Religion, State, and Culture: Beyond Islamic Exceptionalism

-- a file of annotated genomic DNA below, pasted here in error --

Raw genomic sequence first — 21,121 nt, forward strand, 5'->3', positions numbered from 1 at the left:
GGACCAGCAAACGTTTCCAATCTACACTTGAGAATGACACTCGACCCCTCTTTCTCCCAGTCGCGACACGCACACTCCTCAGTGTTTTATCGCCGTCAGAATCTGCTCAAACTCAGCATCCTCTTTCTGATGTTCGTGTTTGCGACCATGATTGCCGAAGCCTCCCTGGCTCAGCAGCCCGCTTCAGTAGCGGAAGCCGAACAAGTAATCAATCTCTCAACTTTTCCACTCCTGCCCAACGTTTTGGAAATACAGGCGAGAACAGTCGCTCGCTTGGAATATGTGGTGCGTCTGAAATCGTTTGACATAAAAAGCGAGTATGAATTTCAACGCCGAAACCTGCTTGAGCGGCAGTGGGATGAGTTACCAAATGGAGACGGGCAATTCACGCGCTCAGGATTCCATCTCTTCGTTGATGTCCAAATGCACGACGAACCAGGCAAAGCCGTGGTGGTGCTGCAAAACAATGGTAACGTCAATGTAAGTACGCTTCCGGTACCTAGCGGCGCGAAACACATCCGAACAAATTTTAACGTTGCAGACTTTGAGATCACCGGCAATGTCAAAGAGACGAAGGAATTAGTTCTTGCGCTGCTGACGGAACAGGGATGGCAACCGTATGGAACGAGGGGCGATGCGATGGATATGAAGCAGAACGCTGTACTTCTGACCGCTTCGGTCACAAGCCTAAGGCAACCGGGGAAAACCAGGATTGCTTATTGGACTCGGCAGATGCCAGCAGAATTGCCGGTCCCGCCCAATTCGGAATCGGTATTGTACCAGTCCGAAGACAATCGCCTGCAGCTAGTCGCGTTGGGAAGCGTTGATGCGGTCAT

In the current political climate, it is hard to mention religion (or, to be more precise, Islam) without bringing to mind the new orthodoxy of the ‘clash of civilizations’ which is trying to explain much of the world’s political turmoil in terms of a clash between the West (secular modernity) and Islam (religious tradition). In trying to probe the reasons for the stubbornness of ‘tradition’ in many parts of the world, most notably in the Middle East, the reasons for the ‘backwardness of Islamic civilization’, and to explain (to use the title of one of Bernard Lewis’s recent books, 2002) ‘What went wrong?’ earlier in the region’s history, Islam is treated as a coherent, self-sealed and self-explanatory culture, and as the main obstacle in front of Islamic countries seeking full membership in the exclusive club of ‘modernity’. Increasingly and in the aftermath of the tragedy of September 11 the question of religion is seen as a decidedly ‘Islamic’ question; and culture (reduced to Islam) is viewed as the primary factor behind social existence and political action. Lewis and co. and their enthusiastic followers are not alone in this overtly exaggerated assumption of cultural essentialism. This ends up in defi ning societies in terms of some deeply embedded cultural ethos, and lining up a rational Occidental culture against a rigid, stagnant Oriental culture and religion. The response in the ‘Islamic world’ to this vision of historical development has been twofold. Many share the basic assumption of Lewis and others and have begun the process of ‘self-examination’, mapping the religious/cultural traits as the key reason for failure in their engagement with modernity (Matin-Asgari, 2004). Others, while challenging the Eurocentrism of ‘Islamic Studies’ and pointing out the neglect in recording the contribution of ‘Islamic Civilization’ in science and economy, do share the basic assumption of ‘uniqueness’ of ‘Islamic’ culture and civilization. Hamid Mowlana belongs to this latter camp.